Making a success of the Annan plan also requires the Syrian National Council and other opposition groups to put aside their differences, to unite around the common goal of a democratic transition and to assure all Syria’s minorities that their rights will be protected in a multi-ethnic and democratic Syrian state. This has been my consistent message in all my discussions with opposition figures. We welcome the meetings with opposition groups that will be held in Istanbul later this week and subsequently in Cairo, which have our active support.

The Annan plan is not an open-ended commitment; it cannot be used indefinitely by the regime to play for time. If it is not implemented, we will argue for a new and robust UN Security Council resolution aimed at compelling the regime to meet its commitments under the plan, and requiring all parties to comply with it. So we have already begun discussions at the Security Council on the elements of a resolution. We do not want to see the Annan plan fail, but if, despite our best efforts, it does not succeed, we would have to consider other options for resolving the crisis and, in our view, all options should then be on the table.

Secondly, we are taking steps to increase the isolation of the regime. On 29 May, we expelled three Syrian diplomats from London, including the chargé d’affaires, in co-ordination with the United States, Canada, Australia, France, Germany, Japan and other countries that took similar steps. We are also in discussions with Arab League and like-minded countries about measures to tighten the stranglehold on the regime’s resources and external sources of support, building on the 15 rounds of EU sanctions that already target 128 individuals and 43 entities.

Thirdly, we are acting to help end impunity for atrocities, and we are supporting the humanitarian needs and legitimate aspirations of the Syrian people. Britain co-sponsored the UN Human Rights Council resolution of 1 June, which was carried by 41 votes to three. It condemned the al-Houla massacre, mandated the UN commission of inquiry to investigate and gather evidence about it, and highlighted the recommendation of the UN high commissioner for human rights that the UN Security Council should refer Syria to the International Criminal Court. We are working on a further UN Human Rights Council resolution to reinforce these objectives.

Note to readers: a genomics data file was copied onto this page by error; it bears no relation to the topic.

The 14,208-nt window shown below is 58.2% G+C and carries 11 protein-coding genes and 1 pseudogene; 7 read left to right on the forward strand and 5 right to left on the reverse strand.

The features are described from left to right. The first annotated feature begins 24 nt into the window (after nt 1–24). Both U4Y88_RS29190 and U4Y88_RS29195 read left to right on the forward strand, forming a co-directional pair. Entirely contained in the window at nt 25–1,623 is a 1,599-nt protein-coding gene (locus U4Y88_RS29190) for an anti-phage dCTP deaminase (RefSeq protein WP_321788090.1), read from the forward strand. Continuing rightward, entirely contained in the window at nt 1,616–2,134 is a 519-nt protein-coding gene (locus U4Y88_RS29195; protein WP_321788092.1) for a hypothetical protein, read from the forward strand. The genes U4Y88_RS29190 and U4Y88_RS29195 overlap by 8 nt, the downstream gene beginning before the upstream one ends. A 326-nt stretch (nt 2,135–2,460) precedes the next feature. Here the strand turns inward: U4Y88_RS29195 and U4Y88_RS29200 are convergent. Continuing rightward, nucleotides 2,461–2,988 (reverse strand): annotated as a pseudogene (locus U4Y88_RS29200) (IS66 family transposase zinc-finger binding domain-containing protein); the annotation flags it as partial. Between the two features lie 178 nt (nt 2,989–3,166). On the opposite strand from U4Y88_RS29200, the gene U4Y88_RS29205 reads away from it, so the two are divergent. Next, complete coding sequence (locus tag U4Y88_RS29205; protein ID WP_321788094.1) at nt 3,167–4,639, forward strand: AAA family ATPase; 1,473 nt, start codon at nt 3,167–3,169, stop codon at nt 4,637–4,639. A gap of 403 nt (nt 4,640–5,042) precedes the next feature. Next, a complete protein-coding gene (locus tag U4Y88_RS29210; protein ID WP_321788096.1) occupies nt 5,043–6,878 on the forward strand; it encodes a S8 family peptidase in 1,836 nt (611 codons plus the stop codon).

We also sent a team of British experts to Syria’s borders in February and March to gather testimony from Syrians. The team found evidence of violations of international law and international human rights law, including murder, rape, torture, unlawful imprisonment, enforced disappearance and persecution. This work to document abuses is being continued. The team of Syrians that helped to document the al-Houla massacre was trained by the United Kingdom, and we are working closely with the United States and the UN commission of inquiry to ensure that any evidence is collated and stored for use in a future legal process. We are also increasing UK funding for the Syrian opposition and civil society groups, providing £1.5 million of assistance in this financial year to help provide human rights monitoring and media training for activists, and other non-lethal support, such as communications equipment.

My right hon. Friend the Secretary of State for International Development and his Department are working with the UN and the international community to ensure that urgent humanitarian assistance gets to the 1 million people estimated to be in need. The Syrian regime has now agreed a plan to respond to humanitarian needs. There can be no further delay in its implementation, and humanitarian agencies must be allowed full and unhindered access to all areas in Syria. Britain has helped to provide emergency food supplies for nearly 24,000 families inside Syria, safe drinking water for 30,000 people, blankets for 5,000 people, medical assistance for up to 25,000 people and support to refugees in neighbouring countries.

The coming weeks must see an intensified and urgent international effort to stop the violence and restore hope to Syria, and the British Government remain absolutely focused on this goal. If all the efforts I have described fail, Britain will work with the friends of Syria group to increase further the isolation of the regime and to adopt sweeping new sanctions across the world.

We will not rule out any other option that could at any stage stop the bloodshed, and we will not relent in our efforts to ensure the political transition, justice, accountability and security that the Syrian people need and deserve, and to support greater political and economic freedom in the middle east. This freedom is not only the legitimate right of all the peoples of the region, but the foundation of lasting peace, stability and prosperity.

The time has long passed for the Assad regime to stop the killing and torturing of its people, and it is time now for all nations on the UN Security Council to insist on the cessation of violence and on the political process, which remain the only peaceful way to resolve this mounting crisis.